As they have for years, Chandra Snively and Chrissy Lucas met New Year’s Day at Wichita’s downtown YMCA to take part in the annual Frosty 5K run.
Except they missed the 9:30 a.m. start of Wednesday’s 2014 event because they came a half hour late.
“I got the time wrong,” said Snively, a Winfield resident.
The YMCA branches were all having their annual New Year’s Day open house Wednesday, so the women went inside and worked out. Just as well.
Snively has multiple sclerosis and has had problems recently with her balance and legs, so she said it was better that she was exercising in a confined space this year.
Nothing prevents these two women from keeping their annual date on New Year’s Day. Shortly after Lucas had back surgery two years ago, they took part in the Frosty 5K on New Year’s Day 2012.
“It’s not so much a New Year’s resolution as it is recommitting to our health every year and our friendship,” said Lucas, of Clearwater. “No matter what we do the night before.”
Plenty of folks make getting physically fit part of their goals for the new year.
“We see a high volume in January, February and March,” said Jessica Rall, an associate executive at the West Branch YMCA. “Then it starts to slow down here a little bit.”
Some of it’s because people want to get outside after the winter. Others go to a YMCA branch with water parks.
And then there are those who lose their motivation to drop weight or get in better shape, Rall said.
“Sometimes you hear people say they want to lose 50 pounds in two months,” she said. “It takes time to get results.
“It helps to get into a regular routine – even if it’s for four weeks – to get plugged in.”
Nothing motivates like working out with a partner.
Over the past 14 months, Greg Williams and his wife, Deanna, have lost 100 pounds between them. They eat healthier and come to the Y four times a week, he said.
“We decided it was out of control,” Greg said after he and Deanna wrapped up a New Year’s Day workout at the West Branch Y. “We needed a healthier lifestyle.”
As high school referee for football and basketball, Greg said, “I wanted to be more fit. I wanted to be better at keeping up with those high school kids.”
Deanna’s mother started the push for the whole family to get in better physical condition about five years ago when the Williamses’ first son was born. Greg’s mom started walking regularly for exercise two years ago.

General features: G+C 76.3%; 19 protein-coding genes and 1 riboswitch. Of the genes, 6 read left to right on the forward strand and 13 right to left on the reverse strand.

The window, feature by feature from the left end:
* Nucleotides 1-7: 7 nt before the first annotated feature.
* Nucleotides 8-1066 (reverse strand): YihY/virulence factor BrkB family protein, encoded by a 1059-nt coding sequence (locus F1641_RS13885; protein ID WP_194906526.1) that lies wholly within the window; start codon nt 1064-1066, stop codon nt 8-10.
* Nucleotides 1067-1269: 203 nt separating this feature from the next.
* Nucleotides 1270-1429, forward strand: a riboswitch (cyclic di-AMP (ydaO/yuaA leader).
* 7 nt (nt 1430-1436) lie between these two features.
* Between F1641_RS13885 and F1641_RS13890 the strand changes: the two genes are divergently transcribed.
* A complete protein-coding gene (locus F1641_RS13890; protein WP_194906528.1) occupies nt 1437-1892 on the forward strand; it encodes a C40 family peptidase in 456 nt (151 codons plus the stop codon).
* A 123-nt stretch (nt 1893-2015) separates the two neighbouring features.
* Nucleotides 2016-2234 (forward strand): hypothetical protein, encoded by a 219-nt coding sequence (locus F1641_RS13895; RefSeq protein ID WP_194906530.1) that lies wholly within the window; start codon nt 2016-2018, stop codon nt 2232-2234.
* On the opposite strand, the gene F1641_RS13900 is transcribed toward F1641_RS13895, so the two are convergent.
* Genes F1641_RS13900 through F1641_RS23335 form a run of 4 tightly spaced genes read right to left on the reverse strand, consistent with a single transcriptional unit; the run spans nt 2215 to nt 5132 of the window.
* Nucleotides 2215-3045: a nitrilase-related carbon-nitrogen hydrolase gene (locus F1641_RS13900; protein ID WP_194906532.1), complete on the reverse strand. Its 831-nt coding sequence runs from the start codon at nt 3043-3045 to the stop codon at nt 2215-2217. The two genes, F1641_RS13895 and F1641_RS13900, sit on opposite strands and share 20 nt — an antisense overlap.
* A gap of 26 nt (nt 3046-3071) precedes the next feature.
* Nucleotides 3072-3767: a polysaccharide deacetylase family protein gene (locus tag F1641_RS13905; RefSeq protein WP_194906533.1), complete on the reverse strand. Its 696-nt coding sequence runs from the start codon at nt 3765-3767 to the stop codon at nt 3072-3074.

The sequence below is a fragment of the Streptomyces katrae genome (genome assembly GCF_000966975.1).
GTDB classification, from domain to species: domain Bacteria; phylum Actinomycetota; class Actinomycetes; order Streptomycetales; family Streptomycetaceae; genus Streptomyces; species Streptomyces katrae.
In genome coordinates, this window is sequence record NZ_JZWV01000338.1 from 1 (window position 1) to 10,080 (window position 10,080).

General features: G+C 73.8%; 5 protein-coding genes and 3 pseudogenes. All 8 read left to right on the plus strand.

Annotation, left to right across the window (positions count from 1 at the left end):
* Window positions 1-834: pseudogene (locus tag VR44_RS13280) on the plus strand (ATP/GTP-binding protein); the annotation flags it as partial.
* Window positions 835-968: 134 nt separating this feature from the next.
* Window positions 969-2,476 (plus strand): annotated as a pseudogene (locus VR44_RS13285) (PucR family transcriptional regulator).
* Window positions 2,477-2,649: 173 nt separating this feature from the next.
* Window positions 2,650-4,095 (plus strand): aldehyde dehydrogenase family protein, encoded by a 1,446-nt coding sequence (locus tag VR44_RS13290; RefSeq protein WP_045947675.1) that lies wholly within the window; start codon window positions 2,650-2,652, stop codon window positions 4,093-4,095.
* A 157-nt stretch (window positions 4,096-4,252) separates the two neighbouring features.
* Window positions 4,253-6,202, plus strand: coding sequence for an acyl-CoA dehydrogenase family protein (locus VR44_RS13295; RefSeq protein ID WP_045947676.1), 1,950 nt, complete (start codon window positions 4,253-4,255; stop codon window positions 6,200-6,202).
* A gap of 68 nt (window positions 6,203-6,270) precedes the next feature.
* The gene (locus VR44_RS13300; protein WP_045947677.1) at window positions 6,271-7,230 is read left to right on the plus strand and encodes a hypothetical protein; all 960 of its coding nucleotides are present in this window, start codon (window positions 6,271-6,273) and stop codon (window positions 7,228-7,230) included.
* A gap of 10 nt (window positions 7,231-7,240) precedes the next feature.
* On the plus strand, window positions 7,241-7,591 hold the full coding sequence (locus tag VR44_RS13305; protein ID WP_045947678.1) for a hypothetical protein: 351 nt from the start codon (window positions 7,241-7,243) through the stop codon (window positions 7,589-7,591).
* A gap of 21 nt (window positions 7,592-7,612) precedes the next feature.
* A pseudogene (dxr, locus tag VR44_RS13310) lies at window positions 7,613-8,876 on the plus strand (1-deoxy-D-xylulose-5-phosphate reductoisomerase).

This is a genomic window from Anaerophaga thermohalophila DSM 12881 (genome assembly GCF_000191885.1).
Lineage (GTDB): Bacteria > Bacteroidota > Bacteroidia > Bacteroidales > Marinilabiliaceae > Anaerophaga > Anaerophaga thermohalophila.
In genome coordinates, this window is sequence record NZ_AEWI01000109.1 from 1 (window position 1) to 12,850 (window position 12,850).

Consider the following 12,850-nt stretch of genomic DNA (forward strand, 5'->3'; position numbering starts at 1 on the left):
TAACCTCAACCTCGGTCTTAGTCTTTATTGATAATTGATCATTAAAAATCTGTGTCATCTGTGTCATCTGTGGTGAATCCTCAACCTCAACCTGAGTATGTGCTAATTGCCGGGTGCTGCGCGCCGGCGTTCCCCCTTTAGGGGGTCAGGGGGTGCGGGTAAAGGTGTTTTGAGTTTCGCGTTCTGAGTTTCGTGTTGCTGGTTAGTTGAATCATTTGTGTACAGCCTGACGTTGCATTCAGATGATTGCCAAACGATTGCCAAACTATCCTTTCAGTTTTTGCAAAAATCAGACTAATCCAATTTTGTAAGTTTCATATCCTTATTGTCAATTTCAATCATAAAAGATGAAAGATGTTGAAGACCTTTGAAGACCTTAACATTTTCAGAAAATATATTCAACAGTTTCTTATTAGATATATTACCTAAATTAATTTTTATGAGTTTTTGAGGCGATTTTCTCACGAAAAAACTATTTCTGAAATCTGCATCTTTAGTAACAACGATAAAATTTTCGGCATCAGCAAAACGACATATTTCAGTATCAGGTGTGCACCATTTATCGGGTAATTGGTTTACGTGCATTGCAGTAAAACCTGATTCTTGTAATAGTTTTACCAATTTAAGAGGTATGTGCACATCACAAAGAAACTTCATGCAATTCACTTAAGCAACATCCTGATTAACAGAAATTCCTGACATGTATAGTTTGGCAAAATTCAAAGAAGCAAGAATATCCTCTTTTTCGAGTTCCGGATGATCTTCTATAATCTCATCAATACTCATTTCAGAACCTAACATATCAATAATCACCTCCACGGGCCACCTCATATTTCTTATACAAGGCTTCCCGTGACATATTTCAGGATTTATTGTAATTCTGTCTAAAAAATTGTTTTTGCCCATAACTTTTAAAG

Now the whole family is involved. They play capture the flag and other outdoor games or just take a walk.
“We try to do more than just eat when we get together now,” Deanna said.
The results could be seen when the family was together at Christmas and watching home videos.
“I was thinking, ‘Most people look at those and wish they could look like that again,’ ” Deanna said. “And we were thinking, ‘Wow, we don’t want to look like that again.’ We look so much better and feel so much better.”
Jodi McAninch was working up a sweat on a stationary bike at the West Branch Y on Wednesday. New Year’s Day and resolutions had nothing to do with her being there.
Just being fit did. She got serious about it 2 1/2 years ago after having her first baby.
As a nurse, she knew it was important.
“I see all these bad things that happen when you don’t work out,” McAninch said. “How could I sit there and tell someone they need to do it when I’m not?”
She had mixed results at first.
“I wanted to lose baby weight and get active,” she said, “but I couldn’t get myself motivated on my own and it was hard to work out with an infant.”
So she took advantage of the West Branch’s day care and started coming three times a week. About a year and half ago she began riding a stationary bike and will start Thursday teaching a weekly bike class at the Y.
“It’s motivation for me to be here an extra day,” McAninch said. “So in that sense, it is a New Year’s thing. I took on the challenge for the new year.”
At the downtown Y, Snively and Lucas talked about also following their usual pattern and committing to doing a 5K run or two during the year. Or at least something fitness related every quarter.
“But life happens,” Snively said.
Both are married, have children and work in Wichita. Lucas is a life enhancement coordinator at the Kansas Masonic Home; Snively is a mortician.
“Some years we end up doing more because life allows it,” Lucas said. “But no matter what, we do this on New Year’s Day.”
Except for a few years when Snively lived in Kansas City, they’ve been doing the Frosty 5K since they met 11 years ago in Clearwater. Snively worked out at Clearwater’s wellness center where Lucas was employed.
Lucas ran marathons and half marathons until a degenerative back problem developed a couple of years ago.
“I gained weight,” Lucas said. “I can’t run again.”
Both women walk or jog the 5K, depending on how their health is at the time.
“My M.S. limits me sometimes,” Snively said, “but I do as much as I can.”
They keep things simple.
“We don’t do resolutions, like ‘I am going to lose 20 pounds,’ ” Lucas said. “That doesn’t work. You set yourself up to fail. Doing this 5K is our thing, and we go from there.
“My New Year’s resolution this year is to just live simply.”
Snively said: “My resolution is to be healthy. I always want to be healthier than I was the year before.”
Besides, Lucas added, “Happiness is being healthy and being with friends.”
Which is what they both were doing this New Year’s Day.